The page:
OS Grid ref:- NY 528610
The well kept red sandstone market town of Brampton is situated in North-east Cumbria, just south of Hadrian's Wall and lying 14km east of Carlisle the town makes an ideal base for exploring North Cumbria and Hadrian's Wall Country.
Brampton's half cobbled and characterful main street runs up to the market place and the octagonal Moot Hall with its clock tower and exterior staircase to the upper entrance, the building dates to 1817 and was built by the Earl of Carlisle, it now serves as the town's tourist information centre.
Bonnie Prince Charlie spent a night at Brampton, in the course of marching his army south during the ill fated 1745 Jacobite uprising, the fact is now commemorated on a plaque on the wall of a shop on High Street Cross. The shop dates to 1602 and is the oldest building in the town. It was the site were Bonnie Prince Charlie recieved the keys of Carlisle following the surrender of the city to the Jacobites. A French sword and bonnet were later discovered in the Half Moon Inn, they were said to be owned by the French ambassador in the Prince's entourage. The sword and bonnet are now housed at the Tullie House Museum in Carlisle.
Six of the prince's supporters, who were left to hold a garrison at Carlisle, after his retreat to Scotland, were later hanged outside the town by the Duke of Cumberland, later named 'Butcher Cumberland' on account of his brutality. The site is marked today by the Capon Tree Monument.
The main church in Brampton is the red sandstone St.Martin's Church which was built between 1874-8. Edward Burne-Jones (1833-1898) designed some the impressive stained glass windows which were made by the William Morris studio. The church was designed by the pre-Raphaelite architect Philip Webb. Sir Nikolaus Pevsner described the church as : 'a remarkable building'.'the windows glowing with gem-stone colours'.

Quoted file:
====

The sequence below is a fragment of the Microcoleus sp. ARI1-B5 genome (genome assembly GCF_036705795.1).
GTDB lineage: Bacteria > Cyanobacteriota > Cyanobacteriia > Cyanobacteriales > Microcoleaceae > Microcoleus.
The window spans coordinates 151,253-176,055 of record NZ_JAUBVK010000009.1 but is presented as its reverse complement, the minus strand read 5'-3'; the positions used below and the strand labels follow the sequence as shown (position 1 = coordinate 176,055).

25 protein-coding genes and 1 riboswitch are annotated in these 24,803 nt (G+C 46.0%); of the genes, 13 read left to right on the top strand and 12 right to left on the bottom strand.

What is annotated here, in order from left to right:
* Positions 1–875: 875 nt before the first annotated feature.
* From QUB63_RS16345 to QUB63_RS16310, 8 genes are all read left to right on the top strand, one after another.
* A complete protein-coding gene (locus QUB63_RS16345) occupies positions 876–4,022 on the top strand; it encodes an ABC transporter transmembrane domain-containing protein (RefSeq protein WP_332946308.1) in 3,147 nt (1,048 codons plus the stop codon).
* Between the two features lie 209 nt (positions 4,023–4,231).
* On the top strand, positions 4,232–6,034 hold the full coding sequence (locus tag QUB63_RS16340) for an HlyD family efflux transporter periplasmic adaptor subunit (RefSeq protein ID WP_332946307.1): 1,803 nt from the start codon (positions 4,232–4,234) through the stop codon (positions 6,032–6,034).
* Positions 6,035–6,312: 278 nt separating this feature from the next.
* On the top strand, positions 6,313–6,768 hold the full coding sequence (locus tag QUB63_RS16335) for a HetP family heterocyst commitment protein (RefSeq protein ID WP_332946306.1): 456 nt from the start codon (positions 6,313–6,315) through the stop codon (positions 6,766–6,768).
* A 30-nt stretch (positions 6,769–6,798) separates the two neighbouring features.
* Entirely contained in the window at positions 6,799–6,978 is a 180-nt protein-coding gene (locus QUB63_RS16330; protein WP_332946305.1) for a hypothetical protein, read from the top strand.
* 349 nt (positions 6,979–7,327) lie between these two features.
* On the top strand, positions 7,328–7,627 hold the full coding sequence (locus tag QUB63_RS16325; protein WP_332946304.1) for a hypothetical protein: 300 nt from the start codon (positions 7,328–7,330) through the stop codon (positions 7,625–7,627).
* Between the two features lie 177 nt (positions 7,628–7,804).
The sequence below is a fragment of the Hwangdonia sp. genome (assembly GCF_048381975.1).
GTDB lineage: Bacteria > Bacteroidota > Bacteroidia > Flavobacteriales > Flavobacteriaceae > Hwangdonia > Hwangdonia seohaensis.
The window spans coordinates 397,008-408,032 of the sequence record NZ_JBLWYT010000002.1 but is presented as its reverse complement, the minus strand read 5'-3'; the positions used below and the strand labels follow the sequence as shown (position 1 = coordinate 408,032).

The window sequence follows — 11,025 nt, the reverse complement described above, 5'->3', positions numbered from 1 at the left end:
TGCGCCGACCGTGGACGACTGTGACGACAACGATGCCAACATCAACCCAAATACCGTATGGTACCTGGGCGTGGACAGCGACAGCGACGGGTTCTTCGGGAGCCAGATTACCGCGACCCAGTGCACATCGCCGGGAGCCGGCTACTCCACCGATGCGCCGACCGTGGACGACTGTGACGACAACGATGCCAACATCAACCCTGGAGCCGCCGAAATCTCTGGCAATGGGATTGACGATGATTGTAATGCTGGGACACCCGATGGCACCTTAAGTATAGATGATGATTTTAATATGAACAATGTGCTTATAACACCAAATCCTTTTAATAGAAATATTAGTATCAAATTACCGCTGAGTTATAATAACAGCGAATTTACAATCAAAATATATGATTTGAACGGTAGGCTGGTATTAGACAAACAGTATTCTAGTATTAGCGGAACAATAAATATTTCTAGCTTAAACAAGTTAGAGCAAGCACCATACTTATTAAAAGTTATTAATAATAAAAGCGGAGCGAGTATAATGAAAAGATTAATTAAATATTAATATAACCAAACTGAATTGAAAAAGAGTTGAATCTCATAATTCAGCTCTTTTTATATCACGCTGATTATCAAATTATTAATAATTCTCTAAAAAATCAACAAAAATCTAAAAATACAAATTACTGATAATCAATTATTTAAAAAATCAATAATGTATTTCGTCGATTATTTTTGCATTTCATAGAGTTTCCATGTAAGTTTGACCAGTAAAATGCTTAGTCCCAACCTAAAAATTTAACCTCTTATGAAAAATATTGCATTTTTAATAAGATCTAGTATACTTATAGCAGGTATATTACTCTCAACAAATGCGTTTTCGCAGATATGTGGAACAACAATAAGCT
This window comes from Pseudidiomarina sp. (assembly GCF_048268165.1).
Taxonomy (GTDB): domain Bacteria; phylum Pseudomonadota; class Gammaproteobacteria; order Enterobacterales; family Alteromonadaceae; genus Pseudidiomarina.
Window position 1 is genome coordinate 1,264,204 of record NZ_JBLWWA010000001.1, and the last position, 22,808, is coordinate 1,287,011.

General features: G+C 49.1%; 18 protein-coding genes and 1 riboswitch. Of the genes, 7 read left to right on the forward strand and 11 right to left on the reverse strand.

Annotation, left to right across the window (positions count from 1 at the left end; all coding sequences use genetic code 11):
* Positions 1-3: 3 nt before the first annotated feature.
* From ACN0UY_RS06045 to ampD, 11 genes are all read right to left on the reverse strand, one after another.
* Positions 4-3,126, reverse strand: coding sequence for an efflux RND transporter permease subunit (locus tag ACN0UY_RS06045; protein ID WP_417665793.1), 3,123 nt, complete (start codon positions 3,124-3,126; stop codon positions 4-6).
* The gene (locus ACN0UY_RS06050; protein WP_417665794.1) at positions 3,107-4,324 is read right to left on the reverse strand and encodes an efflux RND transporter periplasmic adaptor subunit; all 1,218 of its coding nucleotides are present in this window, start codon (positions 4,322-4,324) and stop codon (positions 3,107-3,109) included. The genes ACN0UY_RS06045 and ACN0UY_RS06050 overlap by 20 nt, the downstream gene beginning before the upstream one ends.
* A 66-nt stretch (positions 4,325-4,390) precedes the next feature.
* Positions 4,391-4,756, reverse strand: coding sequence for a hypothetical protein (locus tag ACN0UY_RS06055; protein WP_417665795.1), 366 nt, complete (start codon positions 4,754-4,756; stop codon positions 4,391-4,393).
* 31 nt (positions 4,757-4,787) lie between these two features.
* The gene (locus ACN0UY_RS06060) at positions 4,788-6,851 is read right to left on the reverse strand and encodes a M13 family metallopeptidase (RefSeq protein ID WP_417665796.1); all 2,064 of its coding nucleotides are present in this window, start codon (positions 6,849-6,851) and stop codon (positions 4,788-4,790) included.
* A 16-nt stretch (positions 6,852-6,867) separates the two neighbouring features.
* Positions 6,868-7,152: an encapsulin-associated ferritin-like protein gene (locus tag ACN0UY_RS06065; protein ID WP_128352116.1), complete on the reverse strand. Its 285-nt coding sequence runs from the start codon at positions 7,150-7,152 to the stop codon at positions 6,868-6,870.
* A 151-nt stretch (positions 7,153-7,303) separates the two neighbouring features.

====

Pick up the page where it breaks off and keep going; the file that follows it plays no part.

A modern statue to the Emperor Hadrian stands outside St. Martin's Church, placed there by the Brampton Chamber of Trade.
Brampton has rows of old cotton weavers cottages, weaving was once a thriving industry in the town. The White Lion and the Scotch Arms pubs date back to the eighteenth century. The Scotch Arms was once an old coaching inn.
East of the town stands an extremely large motte, rising about 135 feet high which is surmounted by an imposing statue statue of George William Frederick Howard, the 7th Earl of Carlisle. The mound is possibly the site of an old castle.
Attractive Rickerby Park, which stands on the banks of the River Eden, is a traditional Victorian Park.
Gelt Woods lie approximately two miles south of Brampton, crossed by the River Gelt, a tributary of the River Irthing, the woods offer charming walks and are particularly beautiful when clad in Autumn colours. They contain an RSPB nature reserve and are home to red squirrels. A rock carved by a Roman soldier is to be found in the woods. The inscription dates from 207 AD and known as "the written rock of Gelt".
Two miles east of the town, on the B6413 Castle Carrock road, lies Talkin Tarn Country Park. The attractive tarn, a kettle hole lake which was formed by glacial action, measures 1.3 miles in circumference and is set amidst 120 acres of woodland and farmland which is rich in wildlife, including deer and red squirrels. The annual rowing regatta attracts oarsmen from all over the North of England. The boathouse contains tea rooms and there is also a gift shop.
Brampton boasts a history dating back to the seventh century, its name is said to derive from the Old English 'brambles', meaning thorny bushes. Brampton was granted its market charter by King Henry III in 1252. A country market is still held on Wednesdays, which takes place in and around the Moot Hall.
Two miles east of Brampton stands the picturesque Lanercost Priory which was founded in 1166 by King Henry II.
Bonnie Prince Charlie a biography of the Stuart Prince